Ten thousand steps a day is considered a basic goal for maintaining health and doing a reasonable level of activity, but even that goal turns out to be very difficult to achieve for most people, who walk an average of 3,000-4,000 steps a day or 1.5 to two miles.
The modern Western lifestyle with many hours of sitting means that only a minority of the population really manages to complete 10,000 steps a day or more.
A 2017 study found that only 15% of the US population completes 10,000 steps a day, and most people indicated that lack of time is the barrier to reach that goal.
A new study from the University of Oregon tried to see if a "shortcut" or a simpler alternative could be found that would be easier for people to meet than the 10,000-step target, and still yield more or less the same health benefits.
The good news is that they found another way.
The study lasted about a year, and the researchers found that although the people who took more steps daily were generally healthier than those who walked less, there was another influencing factor: speed. Study participants who walked 5,000-7,000 steps a day, but at a relatively rapid pace, enjoyed health benefits similar to those who walked twice as many. These health benefits include: smaller waist circumference, lower blood pressure and lower levels of BMI and blood cholesterol.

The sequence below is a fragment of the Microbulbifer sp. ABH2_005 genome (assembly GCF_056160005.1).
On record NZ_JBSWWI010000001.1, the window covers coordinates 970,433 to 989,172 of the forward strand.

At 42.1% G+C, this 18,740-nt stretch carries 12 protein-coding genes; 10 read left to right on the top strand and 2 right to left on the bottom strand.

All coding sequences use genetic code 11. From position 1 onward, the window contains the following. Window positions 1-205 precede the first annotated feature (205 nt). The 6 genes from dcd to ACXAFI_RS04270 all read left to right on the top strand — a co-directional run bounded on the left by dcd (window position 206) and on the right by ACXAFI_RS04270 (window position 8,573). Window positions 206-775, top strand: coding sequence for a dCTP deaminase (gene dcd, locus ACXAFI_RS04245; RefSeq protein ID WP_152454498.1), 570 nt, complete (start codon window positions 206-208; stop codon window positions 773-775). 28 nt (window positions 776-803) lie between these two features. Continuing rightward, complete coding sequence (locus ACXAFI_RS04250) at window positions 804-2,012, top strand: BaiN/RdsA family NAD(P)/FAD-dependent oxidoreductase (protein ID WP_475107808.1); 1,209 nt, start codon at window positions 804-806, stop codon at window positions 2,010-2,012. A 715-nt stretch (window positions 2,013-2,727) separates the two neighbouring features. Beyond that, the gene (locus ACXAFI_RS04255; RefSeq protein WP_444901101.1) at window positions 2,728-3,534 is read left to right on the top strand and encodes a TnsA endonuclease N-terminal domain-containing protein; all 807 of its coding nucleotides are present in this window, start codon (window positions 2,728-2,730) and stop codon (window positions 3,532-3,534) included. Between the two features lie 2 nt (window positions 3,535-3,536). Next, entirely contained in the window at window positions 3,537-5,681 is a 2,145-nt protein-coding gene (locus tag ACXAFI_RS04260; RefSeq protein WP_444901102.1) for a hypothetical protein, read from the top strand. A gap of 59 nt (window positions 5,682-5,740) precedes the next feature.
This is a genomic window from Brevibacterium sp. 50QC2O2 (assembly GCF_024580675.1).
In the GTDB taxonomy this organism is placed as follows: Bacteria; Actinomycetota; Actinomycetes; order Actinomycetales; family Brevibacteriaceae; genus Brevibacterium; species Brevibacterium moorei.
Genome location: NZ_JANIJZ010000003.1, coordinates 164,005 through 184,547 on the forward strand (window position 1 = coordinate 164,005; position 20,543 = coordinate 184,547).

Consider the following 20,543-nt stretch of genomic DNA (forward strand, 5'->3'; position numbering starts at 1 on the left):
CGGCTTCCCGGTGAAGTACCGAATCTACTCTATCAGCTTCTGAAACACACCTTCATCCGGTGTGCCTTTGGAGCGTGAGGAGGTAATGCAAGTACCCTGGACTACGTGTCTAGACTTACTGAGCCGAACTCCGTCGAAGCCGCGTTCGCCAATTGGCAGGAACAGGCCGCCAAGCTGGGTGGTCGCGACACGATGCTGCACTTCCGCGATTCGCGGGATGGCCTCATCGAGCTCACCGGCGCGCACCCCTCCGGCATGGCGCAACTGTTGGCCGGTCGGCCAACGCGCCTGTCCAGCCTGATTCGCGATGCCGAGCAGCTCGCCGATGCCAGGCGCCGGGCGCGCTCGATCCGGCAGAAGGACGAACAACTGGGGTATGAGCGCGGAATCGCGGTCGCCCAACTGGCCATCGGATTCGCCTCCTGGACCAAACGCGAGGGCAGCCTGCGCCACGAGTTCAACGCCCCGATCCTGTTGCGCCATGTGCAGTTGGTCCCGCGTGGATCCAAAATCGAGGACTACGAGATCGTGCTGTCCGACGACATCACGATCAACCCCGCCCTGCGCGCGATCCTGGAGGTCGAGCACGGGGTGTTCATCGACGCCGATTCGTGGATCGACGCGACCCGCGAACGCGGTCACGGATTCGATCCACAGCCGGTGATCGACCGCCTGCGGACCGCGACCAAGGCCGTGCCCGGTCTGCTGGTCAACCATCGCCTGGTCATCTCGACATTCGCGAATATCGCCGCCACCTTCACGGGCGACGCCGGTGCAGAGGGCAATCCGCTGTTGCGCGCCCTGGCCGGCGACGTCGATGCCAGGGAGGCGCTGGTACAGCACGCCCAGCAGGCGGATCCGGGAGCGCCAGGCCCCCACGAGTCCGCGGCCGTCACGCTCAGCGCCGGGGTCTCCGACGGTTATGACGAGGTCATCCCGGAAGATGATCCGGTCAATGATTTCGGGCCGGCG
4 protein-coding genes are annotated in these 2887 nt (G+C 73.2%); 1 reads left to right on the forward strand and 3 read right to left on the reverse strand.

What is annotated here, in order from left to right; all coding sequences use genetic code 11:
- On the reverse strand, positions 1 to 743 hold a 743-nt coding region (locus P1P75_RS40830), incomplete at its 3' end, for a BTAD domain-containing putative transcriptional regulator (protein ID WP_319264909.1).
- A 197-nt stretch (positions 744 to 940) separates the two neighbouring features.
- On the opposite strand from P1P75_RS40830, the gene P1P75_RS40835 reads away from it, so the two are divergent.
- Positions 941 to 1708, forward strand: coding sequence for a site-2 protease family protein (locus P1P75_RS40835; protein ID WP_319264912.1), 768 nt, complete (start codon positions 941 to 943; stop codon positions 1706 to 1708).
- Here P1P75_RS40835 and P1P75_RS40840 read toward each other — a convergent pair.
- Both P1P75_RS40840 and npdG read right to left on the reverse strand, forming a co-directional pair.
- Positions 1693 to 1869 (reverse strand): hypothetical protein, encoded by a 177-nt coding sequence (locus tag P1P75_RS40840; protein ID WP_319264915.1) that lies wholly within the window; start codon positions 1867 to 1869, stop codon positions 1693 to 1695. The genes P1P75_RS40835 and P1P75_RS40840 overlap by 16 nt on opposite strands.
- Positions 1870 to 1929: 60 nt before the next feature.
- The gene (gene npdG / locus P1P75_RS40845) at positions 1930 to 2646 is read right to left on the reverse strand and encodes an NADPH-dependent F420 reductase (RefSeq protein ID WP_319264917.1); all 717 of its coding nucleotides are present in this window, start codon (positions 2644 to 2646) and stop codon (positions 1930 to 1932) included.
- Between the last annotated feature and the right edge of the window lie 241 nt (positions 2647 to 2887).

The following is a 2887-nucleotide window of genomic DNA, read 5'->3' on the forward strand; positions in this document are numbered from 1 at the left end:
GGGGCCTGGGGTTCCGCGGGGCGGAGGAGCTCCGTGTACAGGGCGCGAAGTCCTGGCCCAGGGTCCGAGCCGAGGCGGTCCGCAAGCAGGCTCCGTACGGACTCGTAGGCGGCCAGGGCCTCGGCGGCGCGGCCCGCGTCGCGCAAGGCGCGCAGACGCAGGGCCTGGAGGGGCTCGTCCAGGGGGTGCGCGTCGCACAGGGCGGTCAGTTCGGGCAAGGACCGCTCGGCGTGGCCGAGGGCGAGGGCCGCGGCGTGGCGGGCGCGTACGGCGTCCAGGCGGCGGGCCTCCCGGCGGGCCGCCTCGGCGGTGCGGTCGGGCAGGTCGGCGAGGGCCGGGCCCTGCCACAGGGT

Long steps, shorter amount of time
Walking 5,000-7,000 quick steps a day is something we’ll all find easier and more likely to put on our schedules.
Based on the findings of his research, Dr. John Shona Jr., a lecturer in kinesiology at the University of Oregon College of Public Health and one of the study's authors, said they recommend that people aim for a 3,000-step, fast-paced goal (100 steps or more per minute) daily (5k-7k/day would therefore take 50-70 minutes), or aim for a cumulative 150-minute (2.5-hour) weekly goal of fast-paced walking. Divide them according to how comfortable and fit you are, just make sure you wear comfortable shoes.
This recommendation is also consistent with the health recommendations of the Centers for Disease Control and Prevention (CDC), which are 150 minutes/week of moderate exercise or 75 minutes/week of intense exercise.
Fast walking is one of the recommended physical activities for moderate exercise, alongside yoga, cycling (at a moderate pace) and even gardening or mowing the lawn. High-intensity activity includes things that take greater effort such as jumping rope, running, cycling at a fast pace or on a challenging track and or climbing.
Walking fast has several other benefits, too. For example, it improves cardio-pulmonary endurance and reduces the risk of a variety of diseases and health conditions such as obesity and heart disease. Most experts agree that a combination of moderate exercise and intense activity is the best combination for improving and maintaining health. But if you’re more comfortable with a goal of 10,000 steps a day, try to do at least 30% of them - 3,000 steps at a faster pace.